Nephrotic syndrome (NS), the association of gross proteinuria, hypoalbuminaemia, edema, and hyperlipidemia, can be clinically divided into steroid-sensitive (SSNS) and steroid-resistant (SRNS) forms. SRNS regularly progresses to end-stage renal failure. By homozygosity mapping and whole exome sequencing, we here identify recessive mutations in Crumbs homolog 2 (CRB2) in four different families affected by SRNS. Previously, we established a requirement for zebrafish crb2b, a conserved regulator of epithelial polarity, in podocyte morphogenesis. By characterization of a loss-of-function mutation in zebrafish crb2b, we now show that zebrafish crb2b is required for podocyte foot process arborization, slit diaphragm formation, and proper nephrin trafficking. Furthermore, by complementation experiments in zebrafish, we demonstrate that CRB2 mutations result in loss of function and therefore constitute causative mutations leading to NS in humans. These results implicate defects in podocyte apico-basal polarity in the pathogenesis of NS.
Bibliographical noteFunding Information:
We would like to acknowledge the late Michelle Winn (Duke University) for initial attempts at finding human CRB2 mutations. We thank Markus Affolter and Hans Georg Belting for the α-Pdxl2 antibody. Special thanks to Lars Holmgren (Karolinska Institute) and Lena Claesson-Welsh (Uppsala University) for their overall support and encouragement. We thank Leslie Steed for clinical samples, Giselbert Hauptmann and Iris Sol for zebrafish care, and Katarina Garpenstrand and Johan Ledin at the SciLife zebrafish, Uppsala University. The authors also thank the families who contributed to this study. This research was supported by grants from the NIH to F.H. (DK076683, DK086542) and by the Nephcure Foundation to F.H. H.Y.G. is supported by the NephCure-ASN Foundation Kidney Research grant. F.H. is an Investigator of the Howard Hughes Medical Institute and the Warren E. Grupe Professor. A.K. is supported by a HEFC Senior Clinical Lectureship. The research was also supported by the National Institute for Health Research (NIHR) Biomedical Research Centre based at Guy’s and St Thomas’ NHS Foundation Trust and King’s College London, Kids Kidney Research, Kidney Research UK, and the British Kidney Patients Association. We would like to acknowledge RADAR, the UK SRNS study group, especially Dr. Larissa Kerecuk for participation and support. The views expressed are those of the author(s) and not necessarily those of the NHS, the NIHR, or the Department of Health.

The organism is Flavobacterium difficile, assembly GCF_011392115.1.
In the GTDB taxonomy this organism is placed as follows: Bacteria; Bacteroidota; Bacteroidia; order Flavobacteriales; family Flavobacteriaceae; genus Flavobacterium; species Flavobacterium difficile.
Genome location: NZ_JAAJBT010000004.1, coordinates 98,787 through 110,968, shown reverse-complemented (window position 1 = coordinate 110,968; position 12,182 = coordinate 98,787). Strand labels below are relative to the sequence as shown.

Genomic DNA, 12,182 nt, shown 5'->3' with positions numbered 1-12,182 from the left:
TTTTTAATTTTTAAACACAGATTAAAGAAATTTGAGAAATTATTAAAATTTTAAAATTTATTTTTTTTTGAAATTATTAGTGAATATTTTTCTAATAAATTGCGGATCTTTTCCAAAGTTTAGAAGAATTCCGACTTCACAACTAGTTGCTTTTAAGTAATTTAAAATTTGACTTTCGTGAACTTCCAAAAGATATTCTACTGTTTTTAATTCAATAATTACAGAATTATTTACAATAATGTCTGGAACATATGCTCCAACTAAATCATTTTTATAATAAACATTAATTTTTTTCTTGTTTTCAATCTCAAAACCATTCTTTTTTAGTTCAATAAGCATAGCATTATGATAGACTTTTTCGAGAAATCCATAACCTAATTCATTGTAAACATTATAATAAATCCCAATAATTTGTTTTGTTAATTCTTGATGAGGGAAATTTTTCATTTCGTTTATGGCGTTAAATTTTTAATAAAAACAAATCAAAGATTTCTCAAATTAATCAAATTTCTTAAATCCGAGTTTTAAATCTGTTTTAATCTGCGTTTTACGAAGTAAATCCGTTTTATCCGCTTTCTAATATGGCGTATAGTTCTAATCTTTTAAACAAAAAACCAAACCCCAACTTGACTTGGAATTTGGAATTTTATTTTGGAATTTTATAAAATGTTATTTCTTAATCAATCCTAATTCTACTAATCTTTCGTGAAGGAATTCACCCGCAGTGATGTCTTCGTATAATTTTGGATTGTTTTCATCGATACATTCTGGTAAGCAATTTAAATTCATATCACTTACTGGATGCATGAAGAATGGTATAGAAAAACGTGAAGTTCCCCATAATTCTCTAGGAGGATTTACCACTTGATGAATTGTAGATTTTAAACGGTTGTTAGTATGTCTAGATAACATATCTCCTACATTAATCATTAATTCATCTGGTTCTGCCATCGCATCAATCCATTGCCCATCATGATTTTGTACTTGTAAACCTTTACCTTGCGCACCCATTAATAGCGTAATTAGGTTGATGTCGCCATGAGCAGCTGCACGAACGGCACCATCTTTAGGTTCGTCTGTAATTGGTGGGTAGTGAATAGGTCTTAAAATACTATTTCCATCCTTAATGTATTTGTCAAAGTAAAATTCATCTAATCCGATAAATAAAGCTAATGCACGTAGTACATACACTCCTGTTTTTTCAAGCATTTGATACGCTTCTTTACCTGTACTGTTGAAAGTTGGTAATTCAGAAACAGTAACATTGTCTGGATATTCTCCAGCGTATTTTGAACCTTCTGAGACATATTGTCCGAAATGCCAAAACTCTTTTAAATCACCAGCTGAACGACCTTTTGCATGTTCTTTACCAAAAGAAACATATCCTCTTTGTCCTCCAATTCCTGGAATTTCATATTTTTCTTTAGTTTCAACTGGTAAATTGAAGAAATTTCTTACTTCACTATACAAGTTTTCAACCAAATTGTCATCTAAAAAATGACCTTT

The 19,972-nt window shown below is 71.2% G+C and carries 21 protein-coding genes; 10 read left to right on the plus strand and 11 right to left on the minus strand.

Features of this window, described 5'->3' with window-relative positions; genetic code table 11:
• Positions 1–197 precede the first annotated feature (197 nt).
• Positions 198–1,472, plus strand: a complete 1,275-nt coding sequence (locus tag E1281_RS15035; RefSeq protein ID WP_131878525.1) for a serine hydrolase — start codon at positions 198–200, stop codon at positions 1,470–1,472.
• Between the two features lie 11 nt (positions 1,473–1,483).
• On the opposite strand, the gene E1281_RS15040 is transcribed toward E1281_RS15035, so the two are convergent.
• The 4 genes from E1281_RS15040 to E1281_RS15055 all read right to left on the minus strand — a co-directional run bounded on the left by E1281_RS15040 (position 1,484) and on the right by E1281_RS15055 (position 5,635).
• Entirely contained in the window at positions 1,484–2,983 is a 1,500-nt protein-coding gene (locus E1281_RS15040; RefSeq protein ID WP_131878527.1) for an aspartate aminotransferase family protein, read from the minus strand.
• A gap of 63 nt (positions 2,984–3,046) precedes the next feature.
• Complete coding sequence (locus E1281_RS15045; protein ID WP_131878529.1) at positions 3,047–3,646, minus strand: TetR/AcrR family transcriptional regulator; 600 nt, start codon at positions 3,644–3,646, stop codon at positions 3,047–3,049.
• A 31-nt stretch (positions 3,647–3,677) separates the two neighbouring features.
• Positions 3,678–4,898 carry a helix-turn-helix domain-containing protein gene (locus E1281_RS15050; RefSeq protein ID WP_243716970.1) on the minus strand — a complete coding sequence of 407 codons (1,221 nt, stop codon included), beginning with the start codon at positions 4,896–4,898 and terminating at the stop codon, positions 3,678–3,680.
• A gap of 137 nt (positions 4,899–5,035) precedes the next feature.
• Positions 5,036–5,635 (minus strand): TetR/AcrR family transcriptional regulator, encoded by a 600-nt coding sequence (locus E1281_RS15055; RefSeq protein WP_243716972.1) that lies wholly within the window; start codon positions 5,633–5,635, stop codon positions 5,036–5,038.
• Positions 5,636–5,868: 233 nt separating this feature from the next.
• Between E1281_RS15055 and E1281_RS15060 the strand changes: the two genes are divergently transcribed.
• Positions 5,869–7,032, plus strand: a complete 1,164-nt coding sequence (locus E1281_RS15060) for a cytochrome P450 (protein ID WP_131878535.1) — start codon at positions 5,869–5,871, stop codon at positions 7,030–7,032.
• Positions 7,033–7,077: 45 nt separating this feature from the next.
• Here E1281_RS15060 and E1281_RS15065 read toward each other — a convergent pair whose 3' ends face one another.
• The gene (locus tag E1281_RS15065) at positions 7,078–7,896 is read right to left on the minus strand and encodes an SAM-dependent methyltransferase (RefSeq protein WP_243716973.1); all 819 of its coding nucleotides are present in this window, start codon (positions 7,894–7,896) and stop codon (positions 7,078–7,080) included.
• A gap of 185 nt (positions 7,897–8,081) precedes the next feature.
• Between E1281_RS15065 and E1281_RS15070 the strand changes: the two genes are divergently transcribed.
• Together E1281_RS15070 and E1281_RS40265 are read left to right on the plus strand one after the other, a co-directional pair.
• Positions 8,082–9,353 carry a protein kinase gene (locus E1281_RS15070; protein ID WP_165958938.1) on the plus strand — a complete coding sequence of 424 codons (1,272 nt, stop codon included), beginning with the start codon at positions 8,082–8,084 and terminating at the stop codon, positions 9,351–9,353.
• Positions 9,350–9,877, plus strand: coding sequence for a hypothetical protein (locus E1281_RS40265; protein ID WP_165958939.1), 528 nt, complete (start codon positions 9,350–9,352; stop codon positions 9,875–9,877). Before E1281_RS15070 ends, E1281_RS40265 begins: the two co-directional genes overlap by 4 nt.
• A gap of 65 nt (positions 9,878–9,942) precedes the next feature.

© 2015 The American Society of Human Genetics.
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